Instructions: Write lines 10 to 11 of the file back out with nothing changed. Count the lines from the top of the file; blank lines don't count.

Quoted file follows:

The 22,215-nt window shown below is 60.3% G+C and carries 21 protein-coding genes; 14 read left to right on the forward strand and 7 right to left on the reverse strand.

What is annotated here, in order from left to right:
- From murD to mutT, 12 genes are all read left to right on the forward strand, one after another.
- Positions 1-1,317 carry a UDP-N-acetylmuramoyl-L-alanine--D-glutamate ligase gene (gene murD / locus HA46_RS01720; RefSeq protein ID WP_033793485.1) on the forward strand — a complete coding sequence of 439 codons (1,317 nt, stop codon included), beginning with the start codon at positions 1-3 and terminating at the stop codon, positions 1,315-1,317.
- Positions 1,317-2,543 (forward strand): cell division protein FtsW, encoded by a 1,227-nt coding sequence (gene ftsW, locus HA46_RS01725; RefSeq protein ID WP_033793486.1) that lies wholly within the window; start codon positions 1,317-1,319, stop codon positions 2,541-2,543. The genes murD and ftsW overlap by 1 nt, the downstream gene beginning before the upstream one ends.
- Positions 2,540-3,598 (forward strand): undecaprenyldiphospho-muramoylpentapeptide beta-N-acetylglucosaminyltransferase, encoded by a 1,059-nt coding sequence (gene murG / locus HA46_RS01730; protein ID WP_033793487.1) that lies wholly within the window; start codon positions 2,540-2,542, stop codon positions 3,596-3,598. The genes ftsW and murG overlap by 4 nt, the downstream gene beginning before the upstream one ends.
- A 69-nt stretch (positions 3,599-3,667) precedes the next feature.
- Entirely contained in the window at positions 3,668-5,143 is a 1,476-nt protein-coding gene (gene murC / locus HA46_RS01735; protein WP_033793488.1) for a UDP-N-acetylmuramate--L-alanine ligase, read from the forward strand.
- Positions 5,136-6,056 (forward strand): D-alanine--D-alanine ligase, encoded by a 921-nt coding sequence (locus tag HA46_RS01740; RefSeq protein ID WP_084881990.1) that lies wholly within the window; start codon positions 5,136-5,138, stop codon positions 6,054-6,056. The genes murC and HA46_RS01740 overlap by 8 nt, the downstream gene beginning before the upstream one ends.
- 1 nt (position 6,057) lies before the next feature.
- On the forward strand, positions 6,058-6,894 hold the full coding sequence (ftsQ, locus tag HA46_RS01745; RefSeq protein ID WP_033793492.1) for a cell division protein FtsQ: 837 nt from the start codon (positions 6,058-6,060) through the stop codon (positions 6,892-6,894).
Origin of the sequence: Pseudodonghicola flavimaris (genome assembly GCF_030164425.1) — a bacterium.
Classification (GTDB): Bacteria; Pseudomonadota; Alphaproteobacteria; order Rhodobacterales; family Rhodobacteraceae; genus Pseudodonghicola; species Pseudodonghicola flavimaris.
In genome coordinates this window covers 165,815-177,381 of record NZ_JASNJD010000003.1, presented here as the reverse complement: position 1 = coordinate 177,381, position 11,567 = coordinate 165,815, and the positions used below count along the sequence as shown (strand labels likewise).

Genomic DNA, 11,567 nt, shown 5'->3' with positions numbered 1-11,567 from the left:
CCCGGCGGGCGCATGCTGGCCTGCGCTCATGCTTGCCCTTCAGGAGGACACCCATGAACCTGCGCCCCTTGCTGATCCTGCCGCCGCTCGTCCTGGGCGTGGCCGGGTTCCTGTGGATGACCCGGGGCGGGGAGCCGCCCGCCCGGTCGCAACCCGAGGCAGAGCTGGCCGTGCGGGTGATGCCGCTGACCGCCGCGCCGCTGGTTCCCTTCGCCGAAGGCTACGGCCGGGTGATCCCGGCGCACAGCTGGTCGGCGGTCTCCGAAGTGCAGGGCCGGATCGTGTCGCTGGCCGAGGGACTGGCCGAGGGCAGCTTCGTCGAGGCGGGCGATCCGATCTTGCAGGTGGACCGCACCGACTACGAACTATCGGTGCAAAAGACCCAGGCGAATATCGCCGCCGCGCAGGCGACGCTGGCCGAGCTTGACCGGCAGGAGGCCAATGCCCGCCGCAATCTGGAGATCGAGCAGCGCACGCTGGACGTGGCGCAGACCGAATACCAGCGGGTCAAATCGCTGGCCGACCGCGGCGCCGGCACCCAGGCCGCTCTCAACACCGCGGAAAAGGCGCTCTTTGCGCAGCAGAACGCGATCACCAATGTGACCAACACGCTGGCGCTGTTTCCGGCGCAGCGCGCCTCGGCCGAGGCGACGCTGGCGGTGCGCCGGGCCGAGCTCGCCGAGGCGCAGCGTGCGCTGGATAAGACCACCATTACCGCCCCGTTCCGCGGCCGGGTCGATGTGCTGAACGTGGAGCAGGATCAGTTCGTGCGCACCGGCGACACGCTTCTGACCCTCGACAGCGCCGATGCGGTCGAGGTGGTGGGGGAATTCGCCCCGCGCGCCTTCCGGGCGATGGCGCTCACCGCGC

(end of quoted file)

- 1 nt (position 6,057) lies before the next feature.
- On the forward strand, positions 6,058-6,894 hold the full coding sequence (ftsQ, locus tag HA46_RS01745; RefSeq protein ID WP_033793492.1) for a cell division protein FtsQ: 837 nt from the start codon (positions 6,058-6,060) through the stop codon (positions 6,892-6,894).